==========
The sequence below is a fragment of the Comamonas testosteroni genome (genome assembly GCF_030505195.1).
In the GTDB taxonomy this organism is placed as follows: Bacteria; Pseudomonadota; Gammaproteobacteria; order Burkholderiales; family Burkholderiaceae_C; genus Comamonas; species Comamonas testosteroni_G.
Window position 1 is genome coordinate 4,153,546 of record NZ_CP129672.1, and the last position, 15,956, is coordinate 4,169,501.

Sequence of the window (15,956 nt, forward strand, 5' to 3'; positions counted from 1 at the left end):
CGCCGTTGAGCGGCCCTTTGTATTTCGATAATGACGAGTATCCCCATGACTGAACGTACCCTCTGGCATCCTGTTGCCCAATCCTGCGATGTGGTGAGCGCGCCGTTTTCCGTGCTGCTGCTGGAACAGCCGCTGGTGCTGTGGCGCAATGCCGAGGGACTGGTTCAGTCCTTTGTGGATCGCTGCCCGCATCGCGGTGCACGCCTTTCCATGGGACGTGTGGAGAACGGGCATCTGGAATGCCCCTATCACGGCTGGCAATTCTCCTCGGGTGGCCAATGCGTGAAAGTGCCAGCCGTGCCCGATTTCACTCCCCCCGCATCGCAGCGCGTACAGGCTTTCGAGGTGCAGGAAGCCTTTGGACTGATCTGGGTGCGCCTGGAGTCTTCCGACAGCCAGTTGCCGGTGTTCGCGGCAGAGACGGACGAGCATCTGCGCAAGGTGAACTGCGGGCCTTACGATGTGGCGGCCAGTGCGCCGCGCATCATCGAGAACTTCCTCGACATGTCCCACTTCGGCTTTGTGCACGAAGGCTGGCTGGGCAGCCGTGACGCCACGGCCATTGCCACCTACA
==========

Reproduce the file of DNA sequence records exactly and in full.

The sequence below is a fragment of the Comamonas testosteroni genome (genome assembly GCF_030505195.1).
In the GTDB taxonomy this organism is placed as follows: Bacteria; Pseudomonadota; Gammaproteobacteria; order Burkholderiales; family Burkholderiaceae_C; genus Comamonas; species Comamonas testosteroni_G.
Window position 1 is genome coordinate 4,153,546 of record NZ_CP129672.1, and the last position, 15,956, is coordinate 4,169,501.

Sequence of the window (15,956 nt, forward strand, 5' to 3'; positions counted from 1 at the left end):
CGCCGTTGAGCGGCCCTTTGTATTTCGATAATGACGAGTATCCCCATGACTGAACGTACCCTCTGGCATCCTGTTGCCCAATCCTGCGATGTGGTGAGCGCGCCGTTTTCCGTGCTGCTGCTGGAACAGCCGCTGGTGCTGTGGCGCAATGCCGAGGGACTGGTTCAGTCCTTTGTGGATCGCTGCCCGCATCGCGGTGCACGCCTTTCCATGGGACGTGTGGAGAACGGGCATCTGGAATGCCCCTATCACGGCTGGCAATTCTCCTCGGGTGGCCAATGCGTGAAAGTGCCAGCCGTGCCCGATTTCACTCCCCCCGCATCGCAGCGCGTACAGGCTTTCGAGGTGCAGGAAGCCTTTGGACTGATCTGGGTGCGCCTGGAGTCTTCCGACAGCCAGTTGCCGGTGTTCGCGGCAGAGACGGACGAGCATCTGCGCAAGGTGAACTGCGGGCCTTACGATGTGGCGGCCAGTGCGCCGCGCATCATCGAGAACTTCCTCGACATGTCCCACTTCGGCTTTGTGCACGAAGGCTGGCTGGGCAGCCGTGACGCCACGGCCATTGCCACCTACA